Flashcards in Neuro Deck (139)
What occurs in the brain 3-5 days post ischemia/infarct?
Eventually what is seen in this area?
Micoglia (macrophage derivitiive) move to area and phagocytize fragments of neurons,myelin & decrotic debris.
cystic space replaces necrosis and astrocytes form glial scar around periphery
Deficient DNA-repair enzyme diseases: (5)
Ataxia-telangiectasia- DNA hypersensitivity to Ionizing radiation
Xeroderma pigmentosum- DNA hypersensitivity to UV radiation
Fanconi Anemia-DNA hypersensitivity to cross-linking agents
Bloom Syndrome - chromosomal instability
Hereditary nonplyposis colorectal cancer- defective DNA mismatch repair enzymes
Manifestations of ataxia telangectasia (4) ? and what is the disorder?
DNA hypersensitivity to IONIZING RADIATION
repeated sinopulmonary infections
increased incidence of malignancy
Anterior 2/3rds of the Tongue innervation:
General-Mandibular division of Trigeminal
Gustatory- chorda tympani of the facial nerve
Which nerve of tongue does post 1/3 or ROOT gustatory & sensory?
which tongue nerve transmits TASTE, Pain, temp, touch from post. 1/3
How does Infant hydrocephalus present?
long term effects?
incr. head circumference
lower extremity spasticity- stretch periventricular pyramidal tracts
Which drug is most commonly associated with Nueruoleptic Malignant syndrome?
which drugs treat this?
Haloperidol- due to antidopaminergic activity
Neuroleptic Malignant syndrome 4 features
difference from serotonin syndrome?
extreme generalized rigidity
altered mental status
Which drugs cause for serotonin syndrome
SSRI's + MAOIs combined
multiple ring enhancing lesions in an HIV pt?
What type of reaction defect is seen in methlmalonic acidemia?
isomerization of methlmalonyl coA to succinyl CoA
Catabolism of which 6 things leads to the formation of propionic acid?
oddchain fatty acids
What disease presents with symptoms close to Marfan syndrome including ectopic lentis and developmental delay?
Homocystinuria caused by cystathione esynthetase deficiency
What the three things are true of drugs with a high blood/gas partition coefficient?
Name a drug like this.
Higher solubility in blood
Demonstrates lower equilibration with the brain
Longer onset times
Blood saturates slowly leading to delayed rise in partial pressure = > slows brain saturation and increases onset time
Which drug has a low blood/gas partition coefficient? What does this mean?
Blood saturates quickly leading to fast rise and partial pressure = >increased pressures speeds brain saturation decreasing onset time
What triadic companies normal pressure hydrocephalus?
Symmetric dilation of the ventricles
Wacky, wobbly, wet
MC brain lesions in HIV patients?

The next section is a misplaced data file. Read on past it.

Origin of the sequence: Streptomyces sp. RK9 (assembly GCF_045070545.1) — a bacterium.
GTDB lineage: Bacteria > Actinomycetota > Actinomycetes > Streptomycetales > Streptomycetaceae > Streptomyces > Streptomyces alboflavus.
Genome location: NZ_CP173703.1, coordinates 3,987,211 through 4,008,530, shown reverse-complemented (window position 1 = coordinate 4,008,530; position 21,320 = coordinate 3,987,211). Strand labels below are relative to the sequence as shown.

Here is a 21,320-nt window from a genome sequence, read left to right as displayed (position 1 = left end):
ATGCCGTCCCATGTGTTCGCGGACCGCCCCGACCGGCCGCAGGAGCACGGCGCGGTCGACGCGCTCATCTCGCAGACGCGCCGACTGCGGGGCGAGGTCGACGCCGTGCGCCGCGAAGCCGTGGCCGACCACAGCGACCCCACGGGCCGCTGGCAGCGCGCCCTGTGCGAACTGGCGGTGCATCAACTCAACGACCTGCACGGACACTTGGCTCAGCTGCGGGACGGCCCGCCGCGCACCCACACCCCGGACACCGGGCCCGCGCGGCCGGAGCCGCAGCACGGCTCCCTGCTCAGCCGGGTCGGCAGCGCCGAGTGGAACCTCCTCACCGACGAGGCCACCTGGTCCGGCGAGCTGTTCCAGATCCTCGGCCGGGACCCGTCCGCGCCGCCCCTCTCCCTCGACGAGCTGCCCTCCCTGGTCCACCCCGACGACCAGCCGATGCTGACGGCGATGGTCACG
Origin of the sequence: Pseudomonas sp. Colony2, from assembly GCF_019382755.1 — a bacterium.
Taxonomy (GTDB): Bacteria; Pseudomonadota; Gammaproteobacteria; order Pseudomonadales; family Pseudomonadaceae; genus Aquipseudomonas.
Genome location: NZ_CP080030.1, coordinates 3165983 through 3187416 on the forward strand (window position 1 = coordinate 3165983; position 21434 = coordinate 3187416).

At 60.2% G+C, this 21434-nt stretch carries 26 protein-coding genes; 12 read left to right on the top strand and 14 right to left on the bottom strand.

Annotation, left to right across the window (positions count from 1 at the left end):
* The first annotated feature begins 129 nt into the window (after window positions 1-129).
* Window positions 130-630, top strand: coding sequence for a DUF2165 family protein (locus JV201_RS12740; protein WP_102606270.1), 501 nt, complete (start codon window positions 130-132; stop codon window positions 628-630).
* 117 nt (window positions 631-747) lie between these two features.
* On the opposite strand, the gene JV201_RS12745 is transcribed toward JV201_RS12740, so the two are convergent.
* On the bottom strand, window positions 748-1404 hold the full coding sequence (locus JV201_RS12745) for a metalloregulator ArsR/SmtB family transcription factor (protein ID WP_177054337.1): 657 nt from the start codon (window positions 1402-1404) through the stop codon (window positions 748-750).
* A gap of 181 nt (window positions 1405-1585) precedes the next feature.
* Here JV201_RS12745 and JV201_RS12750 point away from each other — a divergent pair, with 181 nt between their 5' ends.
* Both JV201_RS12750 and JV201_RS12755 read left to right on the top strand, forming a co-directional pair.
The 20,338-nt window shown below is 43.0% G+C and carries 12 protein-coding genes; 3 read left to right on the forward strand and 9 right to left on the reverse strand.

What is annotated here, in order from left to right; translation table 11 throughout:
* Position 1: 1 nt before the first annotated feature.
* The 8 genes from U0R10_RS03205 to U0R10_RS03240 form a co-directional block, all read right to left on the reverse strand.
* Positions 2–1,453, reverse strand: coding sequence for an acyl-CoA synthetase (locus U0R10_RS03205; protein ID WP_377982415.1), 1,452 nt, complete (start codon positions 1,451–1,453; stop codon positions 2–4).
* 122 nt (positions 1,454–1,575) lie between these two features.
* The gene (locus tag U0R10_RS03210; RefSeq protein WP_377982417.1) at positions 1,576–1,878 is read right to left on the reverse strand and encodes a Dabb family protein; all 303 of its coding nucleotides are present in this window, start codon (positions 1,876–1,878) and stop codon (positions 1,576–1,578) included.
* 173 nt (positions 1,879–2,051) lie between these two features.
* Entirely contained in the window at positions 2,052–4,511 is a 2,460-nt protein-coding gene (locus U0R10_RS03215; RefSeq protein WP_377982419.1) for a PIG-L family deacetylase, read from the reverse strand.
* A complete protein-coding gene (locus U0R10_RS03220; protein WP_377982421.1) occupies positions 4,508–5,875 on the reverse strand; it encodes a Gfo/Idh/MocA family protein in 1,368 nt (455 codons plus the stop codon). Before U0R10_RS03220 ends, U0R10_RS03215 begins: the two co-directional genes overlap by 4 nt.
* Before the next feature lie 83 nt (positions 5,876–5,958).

Primary CNS lymphoma
Primary CNS lymphoma in HIV patients is of what origin? What infection is strongly associated with this disease?
B – lymphocyte origin
Latent EBV infection
Ornithine transferred to the mitochondria is essential and the urea cycle, what causes neurological damage?
How would you prevent this?
What patient with this present in?
What three mutations and which genotype is associated with Alzheimer's disease?
A PP (chromosome 21)
Apolipoprotein E 4 genotype
What type of drug is buspirone?
What is a use for?
Which Side effects does it avoid ?
5 HT1A agonist
Generalized anxiety disorder
No hypnotic, sedative, euphoric effects
Cellular receptor of each virion:
Epstein bar virus
Cytomegalovirus – cellular integrations
EBV – CR 2 (CD 21)
HIV – CD4 & CXCR/CCR 5
Rabies –Nicotinic acetylcholine receptor
Rhino –I CAM1 CD54)
Rhabdovirus how what cellular shape and type?
Single-stranded RNA virus enveloped by a bullet shaped capsule which is studded by glycoprotein spikes that bind to nicotinic acetylcholine receptor
Agitation, disorientation, pharyngeal spasm, photophobia leading to coma is suggested of rabies encephalitis
The infusion of glucose was outside mean in a alcoholic patient can cause what?
Confusion, ataxia, ophthalmoplegia, = triad of Warneke encephalopathy
bilateral mammillary body hemorrhages are also characteristic
Myoclonic seizure description?
First line therapy?
Breeze a rhythmic jerking
Tonic clonic seizures description?
First-line drug of choice?
Generalized tonic extension of extremities followed by clonic rhythmic movements
Loss of consciousness
Prolonged Post ictal confusion
Phenytoin, carbamazepine, valproate
Absence seizures description?
First and second line therapies question
Brief episodes of staring no postictal confusion
First line: ethosuximide
Second line: valproate
Difference between simple and complex?
First-line therapies for each?
Simple: one body part involved, no LOC, no postictal confusion
Complex: temporal lobe involvement (mood changes, hallucinations)
Postictal state president
Carbamazepine is first line for both